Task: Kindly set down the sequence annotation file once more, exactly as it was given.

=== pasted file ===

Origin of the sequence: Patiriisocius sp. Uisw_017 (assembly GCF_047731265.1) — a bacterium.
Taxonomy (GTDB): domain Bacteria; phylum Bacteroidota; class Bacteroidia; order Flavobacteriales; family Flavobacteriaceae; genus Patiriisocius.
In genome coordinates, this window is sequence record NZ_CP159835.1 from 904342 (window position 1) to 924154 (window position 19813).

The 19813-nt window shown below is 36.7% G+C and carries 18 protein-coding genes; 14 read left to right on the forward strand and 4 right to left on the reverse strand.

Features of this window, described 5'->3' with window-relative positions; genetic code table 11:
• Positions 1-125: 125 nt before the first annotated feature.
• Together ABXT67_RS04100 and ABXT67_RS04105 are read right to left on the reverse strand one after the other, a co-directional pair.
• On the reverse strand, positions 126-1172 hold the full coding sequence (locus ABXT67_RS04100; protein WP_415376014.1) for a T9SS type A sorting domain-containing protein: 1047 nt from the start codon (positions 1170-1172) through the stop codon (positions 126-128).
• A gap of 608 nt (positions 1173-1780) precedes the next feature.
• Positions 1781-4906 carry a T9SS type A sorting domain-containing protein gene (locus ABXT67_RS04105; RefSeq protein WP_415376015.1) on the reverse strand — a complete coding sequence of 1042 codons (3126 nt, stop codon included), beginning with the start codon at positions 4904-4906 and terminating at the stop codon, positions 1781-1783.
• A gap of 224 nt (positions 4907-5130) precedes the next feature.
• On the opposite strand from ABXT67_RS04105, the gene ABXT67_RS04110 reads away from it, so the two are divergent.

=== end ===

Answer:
Origin of the sequence: Patiriisocius sp. Uisw_017 (assembly GCF_047731265.1) — a bacterium.
Taxonomy (GTDB): domain Bacteria; phylum Bacteroidota; class Bacteroidia; order Flavobacteriales; family Flavobacteriaceae; genus Patiriisocius.
In genome coordinates, this window is sequence record NZ_CP159835.1 from 904342 (window position 1) to 924154 (window position 19813).

The 19813-nt window shown below is 36.7% G+C and carries 18 protein-coding genes; 14 read left to right on the forward strand and 4 right to left on the reverse strand.

Features of this window, described 5'->3' with window-relative positions; genetic code table 11:
• Positions 1-125: 125 nt before the first annotated feature.
• Together ABXT67_RS04100 and ABXT67_RS04105 are read right to left on the reverse strand one after the other, a co-directional pair.
• On the reverse strand, positions 126-1172 hold the full coding sequence (locus ABXT67_RS04100; protein WP_415376014.1) for a T9SS type A sorting domain-containing protein: 1047 nt from the start codon (positions 1170-1172) through the stop codon (positions 126-128).
• A gap of 608 nt (positions 1173-1780) precedes the next feature.
• Positions 1781-4906 carry a T9SS type A sorting domain-containing protein gene (locus ABXT67_RS04105; RefSeq protein WP_415376015.1) on the reverse strand — a complete coding sequence of 1042 codons (3126 nt, stop codon included), beginning with the start codon at positions 4904-4906 and terminating at the stop codon, positions 1781-1783.
• A gap of 224 nt (positions 4907-5130) precedes the next feature.
• On the opposite strand from ABXT67_RS04105, the gene ABXT67_RS04110 reads away from it, so the two are divergent.